Most importantly, other economic indicators are very solid. Yield curve inversion is only one indicator.

- Jeff Miller


Which Chart Isn't Telling the Truth By CONRAD DE AENLLE NYTimes

What's wrong with these pictures - the ones charting the courses of the Dow Jones industrial average and the yield curve?

The Dow is hovering on the threshold of 11,000 after languishing for more than four years on the other side of the line. And the bond market is close to its first inverted yield curve in five years, meaning that Treasury instruments with long maturities have lower yields than shorter-dated paper.

If these milestones are reached around the same time, it may worry investors with long memories. A strong Dow is usually a sign of economic optimism. But an inverted yield curve is held to be a precursor of recession, because it usually occurs when bond investors are willing to accept yields that are lower than current rates for years to come. That seems like a raw deal - unless you're anticipating a long bout of slow economic growth and quiescent inflation.

When stocks and the yield curve have sent different messages, as in 2000, the yield curve usually is the more prescient indicator, said Matthew Smith, chief executive of Smith Affiliated Capital, a New York firm that manages fixed-income investments. But, he asked, "If we're heading into recession, why is the equity market acting the way it is?" [...]

[I]f the yield curve inverts, Mr. Smith said, it may only be a sign of a whole lot of dollars looking for a home. Chinese manufacturers, Middle East oil producers and European and Asian exporters all have dollars to invest. [Emphasis added]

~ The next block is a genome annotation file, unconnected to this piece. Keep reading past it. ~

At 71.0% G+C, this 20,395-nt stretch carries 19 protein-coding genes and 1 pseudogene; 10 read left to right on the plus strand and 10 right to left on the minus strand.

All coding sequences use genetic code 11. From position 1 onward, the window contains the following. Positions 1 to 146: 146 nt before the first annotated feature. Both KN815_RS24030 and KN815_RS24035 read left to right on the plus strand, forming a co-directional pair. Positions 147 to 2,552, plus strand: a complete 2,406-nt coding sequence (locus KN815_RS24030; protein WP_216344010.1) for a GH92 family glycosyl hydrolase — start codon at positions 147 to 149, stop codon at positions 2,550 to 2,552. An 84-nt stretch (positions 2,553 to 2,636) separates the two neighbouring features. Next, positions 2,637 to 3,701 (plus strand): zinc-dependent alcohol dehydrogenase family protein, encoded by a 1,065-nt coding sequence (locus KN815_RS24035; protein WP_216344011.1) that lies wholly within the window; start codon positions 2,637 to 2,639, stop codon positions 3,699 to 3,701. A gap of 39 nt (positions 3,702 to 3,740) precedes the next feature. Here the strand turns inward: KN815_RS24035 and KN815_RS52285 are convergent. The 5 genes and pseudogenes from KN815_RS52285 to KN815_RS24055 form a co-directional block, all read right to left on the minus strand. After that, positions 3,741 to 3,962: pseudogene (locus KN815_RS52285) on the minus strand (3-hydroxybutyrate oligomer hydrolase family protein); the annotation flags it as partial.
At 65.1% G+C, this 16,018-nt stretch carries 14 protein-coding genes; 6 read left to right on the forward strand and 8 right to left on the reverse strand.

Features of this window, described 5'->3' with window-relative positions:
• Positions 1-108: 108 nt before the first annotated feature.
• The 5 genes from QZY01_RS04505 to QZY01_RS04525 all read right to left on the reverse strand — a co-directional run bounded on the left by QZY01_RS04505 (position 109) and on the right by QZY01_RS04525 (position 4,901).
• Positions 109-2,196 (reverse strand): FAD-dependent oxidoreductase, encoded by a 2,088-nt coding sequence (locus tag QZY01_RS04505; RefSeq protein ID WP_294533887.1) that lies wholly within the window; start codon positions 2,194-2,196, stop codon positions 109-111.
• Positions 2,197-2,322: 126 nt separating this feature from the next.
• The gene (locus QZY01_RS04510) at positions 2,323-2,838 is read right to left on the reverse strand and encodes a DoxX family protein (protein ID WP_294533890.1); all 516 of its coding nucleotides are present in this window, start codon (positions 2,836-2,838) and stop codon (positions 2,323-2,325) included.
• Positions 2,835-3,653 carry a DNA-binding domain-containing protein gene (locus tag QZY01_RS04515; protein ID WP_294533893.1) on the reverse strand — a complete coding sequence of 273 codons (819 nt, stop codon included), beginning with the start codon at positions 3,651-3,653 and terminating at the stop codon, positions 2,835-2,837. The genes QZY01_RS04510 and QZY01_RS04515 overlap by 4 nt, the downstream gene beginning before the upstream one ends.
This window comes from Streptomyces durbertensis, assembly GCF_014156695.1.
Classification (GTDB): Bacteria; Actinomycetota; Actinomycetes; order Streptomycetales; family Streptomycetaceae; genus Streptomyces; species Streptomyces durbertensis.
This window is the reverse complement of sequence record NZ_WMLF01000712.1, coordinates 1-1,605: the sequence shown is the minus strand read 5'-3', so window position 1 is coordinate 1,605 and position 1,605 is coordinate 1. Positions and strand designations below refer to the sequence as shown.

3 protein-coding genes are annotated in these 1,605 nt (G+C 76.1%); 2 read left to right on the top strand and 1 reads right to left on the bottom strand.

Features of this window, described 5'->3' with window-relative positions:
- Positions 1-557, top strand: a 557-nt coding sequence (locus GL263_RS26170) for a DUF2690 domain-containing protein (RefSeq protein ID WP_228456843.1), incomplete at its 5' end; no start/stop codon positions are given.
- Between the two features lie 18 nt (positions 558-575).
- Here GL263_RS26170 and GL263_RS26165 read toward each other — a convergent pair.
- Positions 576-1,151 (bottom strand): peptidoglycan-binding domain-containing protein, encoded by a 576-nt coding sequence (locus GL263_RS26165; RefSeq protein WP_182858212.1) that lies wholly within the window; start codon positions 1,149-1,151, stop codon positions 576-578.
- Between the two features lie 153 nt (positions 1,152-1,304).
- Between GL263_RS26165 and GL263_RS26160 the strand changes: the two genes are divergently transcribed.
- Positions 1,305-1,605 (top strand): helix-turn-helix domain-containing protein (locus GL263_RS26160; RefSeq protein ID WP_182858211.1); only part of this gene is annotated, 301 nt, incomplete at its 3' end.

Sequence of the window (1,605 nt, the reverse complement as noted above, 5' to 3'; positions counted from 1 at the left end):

A safe place for them, especially with the dollar as strong as it has been lately, is the American bond market, Mr. Smith said. "The dollars are out there, and they don't really have a place to go," he said...


Clever moniker.

However, the real-estate bubble in NH is even more inflated than the one in CA - the proceeds from your Irvine home would only buy oj's garden shed.

Posted by: Michael Herdegen [TypeKey Profile Page] at December 30, 2005 3:21 AM

An inverted yield curve is actually NOT generally a sign of recession, as far as I know. It's a sign that markets expect future short-term interest rates to be lower than current ST rates. One thing that could cause such expectations is the notion that inflation will be lower in the future. Inflation is quite low now, so if it drops much, then we actually will be in OJ's oft-repeated mantra of deflation.

Posted by: Tom at December 31, 2005 10:08 AM